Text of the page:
This story is unavailable.

“then it’s not exactly ‘oppression’ but it’s extremely unpleasant.”

It can be oppression if the intent is to slander someone as a racists/transphobic/homophobic/sexists to stop people from listening to them, or at least vocalizing their agreement. What’s more is you can further oppress someone by shaming them for thinking they haven’t done anything wrong.

Oppression is simply making sure you maintain control over other(s)

If you can successfully label someone as racists/transphobic/homophobic/sexists you can cut them off and prevent them from being listened to or reasoning with others before what they’re saying can be accepted. It has the added bonus of making an example of someone so others will do as you say.

It’s such an effective means of control, people are even afraid of just the accusation. Most won’t even talk to people that get labeled as potential <whatever> to even see if the accusation is warranted. You’re reputation (personal and professional) is tarnished by even trying to find the truth and not just taking the accusers word for it. That seriously impacts jobs, families and all kinds of other relationships, just for not outright condemnation. Thus, being the accuser gives you control over people that otherwise could/would have large influence.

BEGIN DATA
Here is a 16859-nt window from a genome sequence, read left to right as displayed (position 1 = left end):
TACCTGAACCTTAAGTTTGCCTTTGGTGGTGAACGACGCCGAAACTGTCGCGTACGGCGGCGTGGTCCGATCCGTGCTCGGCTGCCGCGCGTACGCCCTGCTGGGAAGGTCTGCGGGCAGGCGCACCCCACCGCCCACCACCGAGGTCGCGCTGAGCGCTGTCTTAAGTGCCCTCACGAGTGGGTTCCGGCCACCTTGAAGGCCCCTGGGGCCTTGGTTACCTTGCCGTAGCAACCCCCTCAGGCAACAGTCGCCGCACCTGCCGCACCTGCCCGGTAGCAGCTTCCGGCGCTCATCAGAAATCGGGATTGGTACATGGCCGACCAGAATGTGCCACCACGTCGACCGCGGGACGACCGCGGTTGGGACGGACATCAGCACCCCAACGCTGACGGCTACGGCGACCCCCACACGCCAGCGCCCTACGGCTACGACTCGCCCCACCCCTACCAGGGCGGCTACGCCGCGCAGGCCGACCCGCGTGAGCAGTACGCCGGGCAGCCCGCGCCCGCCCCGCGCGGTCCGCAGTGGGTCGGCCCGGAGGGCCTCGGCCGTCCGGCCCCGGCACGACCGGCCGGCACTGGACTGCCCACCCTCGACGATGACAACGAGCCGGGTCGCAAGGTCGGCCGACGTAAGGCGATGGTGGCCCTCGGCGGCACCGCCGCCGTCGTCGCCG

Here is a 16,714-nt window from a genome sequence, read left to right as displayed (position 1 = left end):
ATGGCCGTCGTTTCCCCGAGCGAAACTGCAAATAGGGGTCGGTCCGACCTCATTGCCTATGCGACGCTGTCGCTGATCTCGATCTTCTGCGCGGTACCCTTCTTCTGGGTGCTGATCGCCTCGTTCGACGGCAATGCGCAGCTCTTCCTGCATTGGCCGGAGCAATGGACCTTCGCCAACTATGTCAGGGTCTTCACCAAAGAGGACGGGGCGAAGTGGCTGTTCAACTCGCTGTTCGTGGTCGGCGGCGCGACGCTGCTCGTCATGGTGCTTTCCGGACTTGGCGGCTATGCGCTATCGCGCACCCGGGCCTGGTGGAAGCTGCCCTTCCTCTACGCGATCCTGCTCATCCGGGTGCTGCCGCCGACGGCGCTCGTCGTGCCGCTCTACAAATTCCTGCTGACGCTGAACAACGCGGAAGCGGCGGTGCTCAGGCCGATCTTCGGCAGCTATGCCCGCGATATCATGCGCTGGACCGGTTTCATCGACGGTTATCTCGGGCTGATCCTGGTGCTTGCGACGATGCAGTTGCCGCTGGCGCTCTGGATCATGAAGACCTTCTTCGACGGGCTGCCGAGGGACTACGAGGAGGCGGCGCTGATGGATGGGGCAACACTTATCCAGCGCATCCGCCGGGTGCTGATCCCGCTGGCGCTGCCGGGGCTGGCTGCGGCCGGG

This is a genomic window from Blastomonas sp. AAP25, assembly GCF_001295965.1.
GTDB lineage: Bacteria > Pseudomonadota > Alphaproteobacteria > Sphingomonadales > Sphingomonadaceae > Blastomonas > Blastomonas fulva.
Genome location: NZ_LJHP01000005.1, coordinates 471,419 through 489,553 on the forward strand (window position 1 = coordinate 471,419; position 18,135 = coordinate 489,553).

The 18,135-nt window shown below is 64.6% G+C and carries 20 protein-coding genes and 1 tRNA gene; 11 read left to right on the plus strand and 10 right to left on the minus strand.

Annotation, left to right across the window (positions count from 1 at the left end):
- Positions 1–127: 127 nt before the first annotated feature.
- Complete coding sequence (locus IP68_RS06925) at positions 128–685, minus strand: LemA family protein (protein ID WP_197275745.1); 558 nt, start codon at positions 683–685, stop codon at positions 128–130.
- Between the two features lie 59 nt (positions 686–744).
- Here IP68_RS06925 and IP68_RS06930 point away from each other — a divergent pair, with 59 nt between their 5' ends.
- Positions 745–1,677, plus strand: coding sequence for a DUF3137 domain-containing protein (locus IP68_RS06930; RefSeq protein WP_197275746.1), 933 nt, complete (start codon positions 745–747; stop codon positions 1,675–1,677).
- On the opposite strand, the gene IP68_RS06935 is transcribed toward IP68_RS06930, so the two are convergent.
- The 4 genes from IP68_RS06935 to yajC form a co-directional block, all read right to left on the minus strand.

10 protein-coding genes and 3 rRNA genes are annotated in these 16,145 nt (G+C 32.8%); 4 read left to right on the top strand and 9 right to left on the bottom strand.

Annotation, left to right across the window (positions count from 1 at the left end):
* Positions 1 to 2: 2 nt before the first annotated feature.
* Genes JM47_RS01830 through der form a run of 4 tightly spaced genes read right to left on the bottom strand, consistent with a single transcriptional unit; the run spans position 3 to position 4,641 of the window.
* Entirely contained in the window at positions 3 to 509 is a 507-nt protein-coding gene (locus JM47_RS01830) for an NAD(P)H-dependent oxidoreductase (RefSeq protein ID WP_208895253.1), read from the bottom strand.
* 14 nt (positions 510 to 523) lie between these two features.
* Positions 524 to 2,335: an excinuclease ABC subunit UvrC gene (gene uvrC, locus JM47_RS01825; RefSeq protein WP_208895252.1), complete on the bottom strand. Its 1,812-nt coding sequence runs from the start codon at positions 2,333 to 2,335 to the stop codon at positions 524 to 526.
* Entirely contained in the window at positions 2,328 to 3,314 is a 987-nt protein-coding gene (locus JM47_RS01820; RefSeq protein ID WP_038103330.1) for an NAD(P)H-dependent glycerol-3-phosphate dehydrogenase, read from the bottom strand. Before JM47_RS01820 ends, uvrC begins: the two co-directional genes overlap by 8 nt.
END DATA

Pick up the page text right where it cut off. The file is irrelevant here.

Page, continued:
That’s not to say some people actually aren’t racists/transphobic/homophobic/sexists, but when the labels get applied to people because of a shirt to force them to apologize (for a shirt), or someone making a dumb joke with a friend (to have them fired), or taken out of context to frame a very well respected mentor (forcing them to resign). It’s hard to see those labels as anything BUT oppressive.

Show your support

Clapping shows how much you appreciated Cole Pram No. 1892’s story.